Virtual Lincoln appears on Quad; next stop, Gettysburg
In celebration of his birthday, Abraham Lincoln was brought to the Quad by a team of UNC Asheville New Media students and faculty who are creating a lifelike animation of Lincoln delivering the Gettysburg Address.
Placing Lincoln virtually on campus was a dress rehearsal of sorts. If all goes according to plan, Abraham Lincoln – precisely and accurately rendered down to the texture of his beaver skin hat – will be brought to life by UNC Asheville animators in time to redeliver that most famous speech on the day of its 150th anniversary, November 19.
The virtual Lincoln is the brainchild of Christopher Oakley, assistant professor of new media and former Disney and Dreamworks animator. Four semesters ago, Oakley conceived of the project, and began sharing his lifelong passion for the study of Lincoln with a team of eight students who are learning to craft every virtual detail with excruciating accuracy, and learning the craft of animation in the process.
“Right now I’m working on finishing the hair, giving it dynamics so it can move properly,” says Hagen Carringer, a senior from Hayesville who has become the project’s technical director. “What led me to New Media was an accident,” says Carringer, who had his heart set on conventional filmmaking until he had his first animation class with Oakley. “A week into that class… I just got it and ever since then, I’ve been in love.”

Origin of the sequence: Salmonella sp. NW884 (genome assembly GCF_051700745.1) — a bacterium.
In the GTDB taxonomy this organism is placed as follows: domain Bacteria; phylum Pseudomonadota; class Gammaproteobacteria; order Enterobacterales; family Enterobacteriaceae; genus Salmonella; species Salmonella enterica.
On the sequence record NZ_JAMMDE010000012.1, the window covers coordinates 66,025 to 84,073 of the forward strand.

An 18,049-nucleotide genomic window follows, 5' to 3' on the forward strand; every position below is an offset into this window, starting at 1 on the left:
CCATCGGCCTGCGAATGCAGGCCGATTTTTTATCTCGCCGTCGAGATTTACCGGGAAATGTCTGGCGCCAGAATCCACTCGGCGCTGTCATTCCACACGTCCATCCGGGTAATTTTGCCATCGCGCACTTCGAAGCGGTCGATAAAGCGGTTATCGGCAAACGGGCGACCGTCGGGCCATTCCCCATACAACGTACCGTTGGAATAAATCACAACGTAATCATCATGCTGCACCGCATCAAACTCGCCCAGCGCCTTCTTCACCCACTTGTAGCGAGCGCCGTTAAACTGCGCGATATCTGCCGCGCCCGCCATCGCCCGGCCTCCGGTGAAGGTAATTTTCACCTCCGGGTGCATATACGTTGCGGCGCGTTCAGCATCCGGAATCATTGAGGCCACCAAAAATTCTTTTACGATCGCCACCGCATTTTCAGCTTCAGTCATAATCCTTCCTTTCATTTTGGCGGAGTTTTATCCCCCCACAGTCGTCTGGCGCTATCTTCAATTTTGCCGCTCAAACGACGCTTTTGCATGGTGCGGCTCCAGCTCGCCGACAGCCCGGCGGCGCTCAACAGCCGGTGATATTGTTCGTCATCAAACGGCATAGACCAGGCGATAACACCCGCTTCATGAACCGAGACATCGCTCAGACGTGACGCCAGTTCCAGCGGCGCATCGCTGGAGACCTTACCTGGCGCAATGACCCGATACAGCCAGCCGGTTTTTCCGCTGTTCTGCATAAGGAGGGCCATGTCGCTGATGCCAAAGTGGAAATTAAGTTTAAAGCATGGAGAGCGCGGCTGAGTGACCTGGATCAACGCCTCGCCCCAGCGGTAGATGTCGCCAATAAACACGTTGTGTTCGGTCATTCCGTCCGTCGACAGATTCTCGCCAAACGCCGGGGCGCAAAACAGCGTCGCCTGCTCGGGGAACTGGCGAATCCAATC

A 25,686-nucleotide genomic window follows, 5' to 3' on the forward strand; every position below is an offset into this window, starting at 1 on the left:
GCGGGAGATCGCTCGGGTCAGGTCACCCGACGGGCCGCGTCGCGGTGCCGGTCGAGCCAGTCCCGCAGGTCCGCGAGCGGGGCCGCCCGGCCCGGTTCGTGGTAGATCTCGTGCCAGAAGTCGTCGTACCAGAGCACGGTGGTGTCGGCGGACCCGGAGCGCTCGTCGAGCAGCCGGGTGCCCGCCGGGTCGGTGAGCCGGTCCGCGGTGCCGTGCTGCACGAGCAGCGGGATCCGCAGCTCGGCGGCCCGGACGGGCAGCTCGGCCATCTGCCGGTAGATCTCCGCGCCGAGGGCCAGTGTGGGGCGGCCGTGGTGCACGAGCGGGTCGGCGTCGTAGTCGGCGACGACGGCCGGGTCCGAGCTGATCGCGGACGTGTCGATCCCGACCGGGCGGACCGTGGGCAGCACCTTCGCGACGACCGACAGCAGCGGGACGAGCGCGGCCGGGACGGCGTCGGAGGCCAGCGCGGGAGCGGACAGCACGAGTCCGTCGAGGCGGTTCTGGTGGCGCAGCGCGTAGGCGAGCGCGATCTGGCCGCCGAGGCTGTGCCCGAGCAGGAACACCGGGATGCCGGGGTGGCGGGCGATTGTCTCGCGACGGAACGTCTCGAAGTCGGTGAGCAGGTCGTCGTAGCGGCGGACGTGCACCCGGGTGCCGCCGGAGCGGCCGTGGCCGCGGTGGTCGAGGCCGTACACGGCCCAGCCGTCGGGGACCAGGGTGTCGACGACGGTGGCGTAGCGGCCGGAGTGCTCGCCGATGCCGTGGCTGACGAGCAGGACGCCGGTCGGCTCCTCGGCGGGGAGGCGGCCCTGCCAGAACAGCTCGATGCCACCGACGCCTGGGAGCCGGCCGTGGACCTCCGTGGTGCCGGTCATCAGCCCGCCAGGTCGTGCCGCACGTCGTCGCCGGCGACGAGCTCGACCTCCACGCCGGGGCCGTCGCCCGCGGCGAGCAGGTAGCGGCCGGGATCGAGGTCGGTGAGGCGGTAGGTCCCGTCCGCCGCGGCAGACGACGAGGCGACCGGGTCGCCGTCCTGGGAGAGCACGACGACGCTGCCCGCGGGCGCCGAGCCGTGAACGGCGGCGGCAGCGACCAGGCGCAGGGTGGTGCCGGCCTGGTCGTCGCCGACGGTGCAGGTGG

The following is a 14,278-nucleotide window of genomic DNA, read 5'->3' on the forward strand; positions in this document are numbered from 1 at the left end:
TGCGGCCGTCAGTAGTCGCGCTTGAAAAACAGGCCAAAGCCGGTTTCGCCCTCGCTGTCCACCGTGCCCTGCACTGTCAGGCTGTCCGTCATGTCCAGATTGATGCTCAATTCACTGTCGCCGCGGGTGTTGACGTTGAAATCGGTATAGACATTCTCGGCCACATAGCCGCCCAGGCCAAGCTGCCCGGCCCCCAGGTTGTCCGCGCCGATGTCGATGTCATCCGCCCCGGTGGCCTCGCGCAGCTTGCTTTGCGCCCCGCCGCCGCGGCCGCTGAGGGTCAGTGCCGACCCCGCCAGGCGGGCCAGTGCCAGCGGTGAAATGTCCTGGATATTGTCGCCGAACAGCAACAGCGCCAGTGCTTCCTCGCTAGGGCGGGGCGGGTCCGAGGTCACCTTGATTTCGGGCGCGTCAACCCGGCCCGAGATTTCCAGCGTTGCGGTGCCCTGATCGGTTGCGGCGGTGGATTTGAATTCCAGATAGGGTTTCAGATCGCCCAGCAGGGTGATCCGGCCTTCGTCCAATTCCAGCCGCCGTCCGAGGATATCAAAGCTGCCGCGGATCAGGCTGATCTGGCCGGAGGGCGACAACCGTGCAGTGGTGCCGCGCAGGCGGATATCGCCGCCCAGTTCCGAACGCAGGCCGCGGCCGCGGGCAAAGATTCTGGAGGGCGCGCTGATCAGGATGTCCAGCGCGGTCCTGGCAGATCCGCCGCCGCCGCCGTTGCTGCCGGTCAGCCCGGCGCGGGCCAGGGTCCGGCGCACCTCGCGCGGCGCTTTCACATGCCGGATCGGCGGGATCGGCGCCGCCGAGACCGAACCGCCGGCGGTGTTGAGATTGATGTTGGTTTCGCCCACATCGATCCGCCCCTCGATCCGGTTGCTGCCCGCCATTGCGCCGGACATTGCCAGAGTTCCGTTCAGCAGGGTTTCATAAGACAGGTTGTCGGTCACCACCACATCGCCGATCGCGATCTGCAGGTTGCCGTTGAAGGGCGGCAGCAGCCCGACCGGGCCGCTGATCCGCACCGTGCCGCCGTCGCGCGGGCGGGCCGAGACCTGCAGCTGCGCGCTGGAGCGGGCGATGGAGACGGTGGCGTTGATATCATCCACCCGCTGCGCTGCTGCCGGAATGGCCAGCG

The project requires students to be both animators and historians, learning about the scar on Lincoln’s nose often left out of his likeness, among other things. “We will place Lincoln in Gettsyburg,” says Oakley. “We are building the speaker stand… We’re doing a ton of research on where that stand actually stood and what the cemetery looked like at the time the address was given.” “I take part in that research,” says Carringer, “all of us on the team do because it’s a collaborative effort."
The project simultaneously fits the goals of liberal arts education and career preparation. Says Oakley: “We have students who are strong enough, who can go out and get jobs in animation and my goal became, how can I best prepare them? … I wanted something … that would have them working at what I consider a professional level… with professional-level expectations and professional-level deadlines.”
“We have this deadline now that we know we want to hit because we’d like to show this to the world,” says Oakley, speaking of the 150th anniversary, looming just nine months away, of perhaps the most famous speech in American history. “Our plan is to have Abraham Lincoln deliver the Gettysburg Address – it won’t be an actor with a pasted-on beard. It is going to be Abraham Lincoln – as close as we can get to the real man – using computer technology. We can’t go back in time and watch Lincoln deliver the Gettysburg address, but through animation, we can feel like we have.”